KROQ-FM (106.7) isn't known for curveballs in its well-cemented playlist of angsty '90s survivors and modern takes on SoCal punk. Even at Weenie Roast, its annual summer-heralding showcase of the station's mainstays and scrappier newcomers, a "surprise" unbilled performer is its own tradition.
So when the Verizon Wireless Amphitheatre's stage rotated on Saturday night to reveal an unadvertised Dave Grohl and his moppety band of Foo Fighters, no one seemed entirely shocked. But the Foos' sincere and swaggering set was kind of revelatory in its own way: Being a genuine rock star among today's pop synthetics is a tough slog.
After a day of eccentric newcomers and some dragging main-stage fare, when Grohl cheekily admitted midset that "They're all hits. We've got too many hits," the truth of that wisecrack was its own pleasant surprise.
To its credit, KROQ does an admirable job of championing L.A. locals and ushering them from indie bustle to the arena circuit. Acts such as the suspiciously underrated O.C. anthem-slingers Young the Giant and the quirked-up synth pop of Foster the People definitely benefit from a showcase like this.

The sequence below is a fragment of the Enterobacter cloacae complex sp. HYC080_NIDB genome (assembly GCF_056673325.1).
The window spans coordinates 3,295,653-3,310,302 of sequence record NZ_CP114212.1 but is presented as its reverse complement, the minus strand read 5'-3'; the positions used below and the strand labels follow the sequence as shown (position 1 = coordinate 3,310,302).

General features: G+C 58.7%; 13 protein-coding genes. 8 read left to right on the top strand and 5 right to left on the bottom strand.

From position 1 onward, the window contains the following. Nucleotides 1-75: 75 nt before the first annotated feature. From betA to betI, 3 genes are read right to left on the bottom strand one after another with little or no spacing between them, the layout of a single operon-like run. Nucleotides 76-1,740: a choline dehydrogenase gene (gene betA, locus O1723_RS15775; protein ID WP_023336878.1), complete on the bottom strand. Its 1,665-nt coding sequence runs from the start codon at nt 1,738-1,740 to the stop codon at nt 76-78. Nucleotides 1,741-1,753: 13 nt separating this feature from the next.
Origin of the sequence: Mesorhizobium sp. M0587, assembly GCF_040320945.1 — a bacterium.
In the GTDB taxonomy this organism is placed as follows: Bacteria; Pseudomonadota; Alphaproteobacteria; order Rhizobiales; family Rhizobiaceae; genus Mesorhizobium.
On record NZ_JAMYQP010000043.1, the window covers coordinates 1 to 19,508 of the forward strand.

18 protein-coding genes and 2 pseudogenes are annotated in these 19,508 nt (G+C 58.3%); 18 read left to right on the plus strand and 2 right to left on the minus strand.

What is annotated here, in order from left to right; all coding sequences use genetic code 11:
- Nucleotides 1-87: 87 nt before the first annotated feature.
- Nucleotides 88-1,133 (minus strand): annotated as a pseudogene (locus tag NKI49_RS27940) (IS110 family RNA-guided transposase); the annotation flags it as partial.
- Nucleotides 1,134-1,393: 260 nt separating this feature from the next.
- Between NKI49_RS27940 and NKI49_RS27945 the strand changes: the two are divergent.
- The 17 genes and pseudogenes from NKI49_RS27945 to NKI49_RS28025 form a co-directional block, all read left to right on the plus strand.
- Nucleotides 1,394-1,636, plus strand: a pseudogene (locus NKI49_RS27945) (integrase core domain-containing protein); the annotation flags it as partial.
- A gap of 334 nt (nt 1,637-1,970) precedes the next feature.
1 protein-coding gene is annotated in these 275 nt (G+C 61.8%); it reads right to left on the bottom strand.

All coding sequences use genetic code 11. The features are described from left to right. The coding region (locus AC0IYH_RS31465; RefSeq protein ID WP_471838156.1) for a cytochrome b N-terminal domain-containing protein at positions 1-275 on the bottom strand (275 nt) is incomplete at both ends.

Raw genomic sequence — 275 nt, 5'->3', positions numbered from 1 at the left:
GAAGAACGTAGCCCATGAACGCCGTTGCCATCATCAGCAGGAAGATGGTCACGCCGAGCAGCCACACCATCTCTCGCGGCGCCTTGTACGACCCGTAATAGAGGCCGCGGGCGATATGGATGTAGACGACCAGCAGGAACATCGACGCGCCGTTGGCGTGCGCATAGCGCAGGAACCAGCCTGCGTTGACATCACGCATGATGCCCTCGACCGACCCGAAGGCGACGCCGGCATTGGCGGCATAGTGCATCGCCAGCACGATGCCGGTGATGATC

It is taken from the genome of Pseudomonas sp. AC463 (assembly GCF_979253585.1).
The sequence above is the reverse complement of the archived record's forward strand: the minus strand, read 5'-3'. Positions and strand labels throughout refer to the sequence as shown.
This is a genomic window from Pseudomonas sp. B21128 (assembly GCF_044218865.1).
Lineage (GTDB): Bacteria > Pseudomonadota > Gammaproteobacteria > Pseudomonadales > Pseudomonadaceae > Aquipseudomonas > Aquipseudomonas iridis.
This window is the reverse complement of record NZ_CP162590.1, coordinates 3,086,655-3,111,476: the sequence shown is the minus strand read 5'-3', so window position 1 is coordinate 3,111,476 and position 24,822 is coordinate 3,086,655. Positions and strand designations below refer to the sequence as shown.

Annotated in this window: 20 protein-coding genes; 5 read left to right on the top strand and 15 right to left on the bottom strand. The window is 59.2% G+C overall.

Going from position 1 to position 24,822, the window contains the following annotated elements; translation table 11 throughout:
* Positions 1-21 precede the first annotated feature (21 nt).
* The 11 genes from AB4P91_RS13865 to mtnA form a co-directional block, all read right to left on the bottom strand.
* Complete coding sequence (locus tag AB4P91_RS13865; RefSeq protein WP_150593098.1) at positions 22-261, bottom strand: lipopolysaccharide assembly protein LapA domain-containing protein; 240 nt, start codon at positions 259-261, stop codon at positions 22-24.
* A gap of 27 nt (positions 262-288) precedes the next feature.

Silver Lake's Airborne Toxic Event is a living example of the career arc KROQ can offer an artist -- which is what Airborne's bleary, sometimes furious racket deserved. Singles such as "Changing" and "Sometime Around Midnight" scuff up the station's formulas just enough to intrigue and seemed even more adventurous juxtaposed against the local quartet Neon Trees. The latter's proficient neo-Sunset-Strip hommage seemed calibrated to annoy any wandering Echo Parkers who thought they time-warped into a Coachella side stage.